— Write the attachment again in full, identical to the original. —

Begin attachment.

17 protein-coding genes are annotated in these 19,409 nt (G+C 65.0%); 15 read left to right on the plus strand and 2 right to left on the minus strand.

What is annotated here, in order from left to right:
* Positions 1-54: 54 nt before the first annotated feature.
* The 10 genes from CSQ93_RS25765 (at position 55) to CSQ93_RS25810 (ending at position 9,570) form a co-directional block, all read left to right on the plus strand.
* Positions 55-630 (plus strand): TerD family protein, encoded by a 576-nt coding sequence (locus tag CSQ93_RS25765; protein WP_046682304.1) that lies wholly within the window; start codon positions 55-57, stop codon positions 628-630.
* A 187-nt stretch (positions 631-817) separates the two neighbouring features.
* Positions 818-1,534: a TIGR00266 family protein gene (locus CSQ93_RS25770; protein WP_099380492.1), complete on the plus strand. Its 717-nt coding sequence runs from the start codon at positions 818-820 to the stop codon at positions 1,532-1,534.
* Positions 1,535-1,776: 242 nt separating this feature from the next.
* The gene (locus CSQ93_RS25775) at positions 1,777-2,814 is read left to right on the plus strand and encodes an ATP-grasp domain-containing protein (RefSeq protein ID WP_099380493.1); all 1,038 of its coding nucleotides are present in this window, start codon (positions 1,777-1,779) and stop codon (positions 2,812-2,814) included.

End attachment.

17 protein-coding genes are annotated in these 19,409 nt (G+C 65.0%); 15 read left to right on the plus strand and 2 right to left on the minus strand.

What is annotated here, in order from left to right:
* Positions 1-54: 54 nt before the first annotated feature.
* The 10 genes from CSQ93_RS25765 (at position 55) to CSQ93_RS25810 (ending at position 9,570) form a co-directional block, all read left to right on the plus strand.
* Positions 55-630 (plus strand): TerD family protein, encoded by a 576-nt coding sequence (locus tag CSQ93_RS25765; protein WP_046682304.1) that lies wholly within the window; start codon positions 55-57, stop codon positions 628-630.
* A 187-nt stretch (positions 631-817) separates the two neighbouring features.
* Positions 818-1,534: a TIGR00266 family protein gene (locus CSQ93_RS25770; protein WP_099380492.1), complete on the plus strand. Its 717-nt coding sequence runs from the start codon at positions 818-820 to the stop codon at positions 1,532-1,534.
* Positions 1,535-1,776: 242 nt separating this feature from the next.
* The gene (locus CSQ93_RS25775) at positions 1,777-2,814 is read left to right on the plus strand and encodes an ATP-grasp domain-containing protein (RefSeq protein ID WP_099380493.1); all 1,038 of its coding nucleotides are present in this window, start codon (positions 1,777-1,779) and stop codon (positions 2,812-2,814) included.